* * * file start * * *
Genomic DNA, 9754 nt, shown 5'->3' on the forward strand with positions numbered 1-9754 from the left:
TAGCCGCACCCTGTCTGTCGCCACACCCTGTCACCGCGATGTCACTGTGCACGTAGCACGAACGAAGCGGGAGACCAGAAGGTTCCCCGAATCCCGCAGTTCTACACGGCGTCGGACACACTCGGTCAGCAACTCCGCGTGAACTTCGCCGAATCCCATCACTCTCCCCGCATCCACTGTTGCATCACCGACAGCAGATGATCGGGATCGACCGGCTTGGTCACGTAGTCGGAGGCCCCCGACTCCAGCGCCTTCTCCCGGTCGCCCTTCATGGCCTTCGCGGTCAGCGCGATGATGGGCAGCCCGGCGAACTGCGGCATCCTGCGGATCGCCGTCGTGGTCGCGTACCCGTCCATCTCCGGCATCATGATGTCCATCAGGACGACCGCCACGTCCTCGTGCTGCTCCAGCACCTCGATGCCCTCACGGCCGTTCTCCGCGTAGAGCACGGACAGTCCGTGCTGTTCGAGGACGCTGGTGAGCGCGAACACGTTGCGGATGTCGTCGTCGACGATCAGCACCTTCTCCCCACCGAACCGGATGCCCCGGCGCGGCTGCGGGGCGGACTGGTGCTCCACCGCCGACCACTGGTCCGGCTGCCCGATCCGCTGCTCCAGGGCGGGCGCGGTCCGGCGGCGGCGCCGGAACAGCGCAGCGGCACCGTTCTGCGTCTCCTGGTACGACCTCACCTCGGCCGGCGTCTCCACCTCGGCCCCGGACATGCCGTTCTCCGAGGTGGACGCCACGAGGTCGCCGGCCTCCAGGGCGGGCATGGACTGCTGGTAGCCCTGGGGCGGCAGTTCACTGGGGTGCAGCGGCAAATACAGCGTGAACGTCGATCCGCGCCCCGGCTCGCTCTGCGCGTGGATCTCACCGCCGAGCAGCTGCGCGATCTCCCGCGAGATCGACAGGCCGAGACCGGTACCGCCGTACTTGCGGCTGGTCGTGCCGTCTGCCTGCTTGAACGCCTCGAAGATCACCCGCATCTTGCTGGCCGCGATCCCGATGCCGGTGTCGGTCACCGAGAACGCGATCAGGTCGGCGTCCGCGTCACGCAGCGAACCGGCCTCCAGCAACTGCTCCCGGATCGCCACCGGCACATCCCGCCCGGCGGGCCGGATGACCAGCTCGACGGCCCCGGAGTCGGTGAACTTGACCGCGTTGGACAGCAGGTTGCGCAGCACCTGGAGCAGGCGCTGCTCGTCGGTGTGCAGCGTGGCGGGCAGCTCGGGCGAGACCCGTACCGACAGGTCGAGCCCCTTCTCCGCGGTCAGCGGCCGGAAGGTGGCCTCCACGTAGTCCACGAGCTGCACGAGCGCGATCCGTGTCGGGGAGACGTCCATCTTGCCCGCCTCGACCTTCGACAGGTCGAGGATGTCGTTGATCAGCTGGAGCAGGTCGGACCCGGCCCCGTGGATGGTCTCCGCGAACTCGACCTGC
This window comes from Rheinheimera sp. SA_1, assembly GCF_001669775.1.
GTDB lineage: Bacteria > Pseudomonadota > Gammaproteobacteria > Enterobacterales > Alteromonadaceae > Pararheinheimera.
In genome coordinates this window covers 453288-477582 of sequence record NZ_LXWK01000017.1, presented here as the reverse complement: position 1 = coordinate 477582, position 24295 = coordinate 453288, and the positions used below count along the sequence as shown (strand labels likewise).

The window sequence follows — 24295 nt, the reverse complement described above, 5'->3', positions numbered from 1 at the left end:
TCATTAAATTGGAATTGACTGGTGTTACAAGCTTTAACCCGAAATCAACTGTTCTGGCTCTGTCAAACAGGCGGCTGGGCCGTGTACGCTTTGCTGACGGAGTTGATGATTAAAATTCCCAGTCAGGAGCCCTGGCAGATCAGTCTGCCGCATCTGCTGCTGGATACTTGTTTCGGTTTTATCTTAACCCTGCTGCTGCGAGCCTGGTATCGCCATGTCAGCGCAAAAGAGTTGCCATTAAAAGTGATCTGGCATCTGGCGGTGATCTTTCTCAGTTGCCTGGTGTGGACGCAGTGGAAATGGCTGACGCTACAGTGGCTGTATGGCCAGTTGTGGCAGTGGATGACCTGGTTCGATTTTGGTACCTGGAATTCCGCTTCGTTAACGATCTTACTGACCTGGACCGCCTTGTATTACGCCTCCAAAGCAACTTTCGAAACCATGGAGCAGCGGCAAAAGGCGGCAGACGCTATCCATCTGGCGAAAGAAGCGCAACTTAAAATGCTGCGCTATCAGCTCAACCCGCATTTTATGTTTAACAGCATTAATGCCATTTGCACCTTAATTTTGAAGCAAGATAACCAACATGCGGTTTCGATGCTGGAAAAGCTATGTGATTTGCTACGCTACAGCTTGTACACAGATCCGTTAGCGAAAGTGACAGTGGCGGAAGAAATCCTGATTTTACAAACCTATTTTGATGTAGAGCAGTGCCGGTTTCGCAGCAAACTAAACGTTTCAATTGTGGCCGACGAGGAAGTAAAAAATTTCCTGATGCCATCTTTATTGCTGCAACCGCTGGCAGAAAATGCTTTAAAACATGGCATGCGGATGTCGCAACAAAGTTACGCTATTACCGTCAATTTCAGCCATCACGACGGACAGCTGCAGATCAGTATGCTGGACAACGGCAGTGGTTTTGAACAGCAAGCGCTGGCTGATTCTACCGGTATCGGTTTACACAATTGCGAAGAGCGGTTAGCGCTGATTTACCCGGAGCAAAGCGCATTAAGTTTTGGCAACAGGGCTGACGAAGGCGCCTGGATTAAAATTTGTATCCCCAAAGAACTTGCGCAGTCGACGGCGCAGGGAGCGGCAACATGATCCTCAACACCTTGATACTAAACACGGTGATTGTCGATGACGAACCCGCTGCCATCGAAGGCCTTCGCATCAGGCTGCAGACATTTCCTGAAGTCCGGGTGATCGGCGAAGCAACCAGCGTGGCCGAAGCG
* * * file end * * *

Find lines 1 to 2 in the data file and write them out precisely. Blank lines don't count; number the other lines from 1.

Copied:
Genomic DNA, 9754 nt, shown 5'->3' on the forward strand with positions numbered 1-9754 from the left:
TAGCCGCACCCTGTCTGTCGCCACACCCTGTCACCGCGATGTCACTGTGCACGTAGCACGAACGAAGCGGGAGACCAGAAGGTTCCCCGAATCCCGCAGTTCTACACGGCGTCGGACACACTCGGTCAGCAACTCCGCGTGAACTTCGCCGAATCCCATCACTCTCCCCGCATCCACTGTTGCATCACCGACAGCAGATGATCGGGATCGACCGGCTTGGTCACGTAGTCGGAGGCCCCCGACTCCAGCGCCTTCTCCCGGTCGCCCTTCATGGCCTTCGCGGTCAGCGCGATGATGGGCAGCCCGGCGAACTGCGGCATCCTGCGGATCGCCGTCGTGGTCGCGTACCCGTCCATCTCCGGCATCATGATGTCCATCAGGACGACCGCCACGTCCTCGTGCTGCTCCAGCACCTCGATGCCCTCACGGCCGTTCTCCGCGTAGAGCACGGACAGTCCGTGCTGTTCGAGGACGCTGGTGAGCGCGAACACGTTGCGGATGTCGTCGTCGACGATCAGCACCTTCTCCCCACCGAACCGGATGCCCCGGCGCGGCTGCGGGGCGGACTGGTGCTCCACCGCCGACCACTGGTCCGGCTGCCCGATCCGCTGCTCCAGGGCGGGCGCGGTCCGGCGGCGGCGCCGGAACAGCGCAGCGGCACCGTTCTGCGTCTCCTGGTACGACCTCACCTCGGCCGGCGTCTCCACCTCGGCCCCGGACATGCCGTTCTCCGAGGTGGACGCCACGAGGTCGCCGGCCTCCAGGGCGGGCATGGACTGCTGGTAGCCCTGGGGCGGCAGTTCACTGGGGTGCAGCGGCAAATACAGCGTGAACGTCGATCCGCGCCCCGGCTCGCTCTGCGCGTGGATCTCACCGCCGAGCAGCTGCGCGATCTCCCGCGAGATCGACAGGCCGAGACCGGTACCGCCGTACTTGCGGCTGGTCGTGCCGTCTGCCTGCTTGAACGCCTCGAAGATCACCCGCATCTTGCTGGCCGCGATCCCGATGCCGGTGTCGGTCACCGAGAACGCGATCAGGTCGGCGTCCGCGTCACGCAGCGAACCGGCCTCCAGCAACTGCTCCCGGATCGCCACCGGCACATCCCGCCCGGCGGGCCGGATGACCAGCTCGACGGCCCCGGAGTCGGTGAACTTGACCGCGTTGGACAGCAGGTTGCGCAGCACCTGGAGCAGGCGCTGCTCGTCGGTGTGCAGCGTGGCGGGCAGCTCGGGCGAGACCCGTACCGACAGGTCGAGCCCCTTCTCCGCGGTCAGCGGCCGGAAGGTGGCCTCCACGTAGTCCACGAGCTGCACGAGCGCGATCCGTGTCGGGGAGACGTCCATCTTGCCCGCCTCGACCTTCGACAGGTCGAGGATGTCGTTGATCAGCTGGAGCAGGTCGGACCCGGCCCCGTGGATGGTCTCCGCGAACTCGACCTGC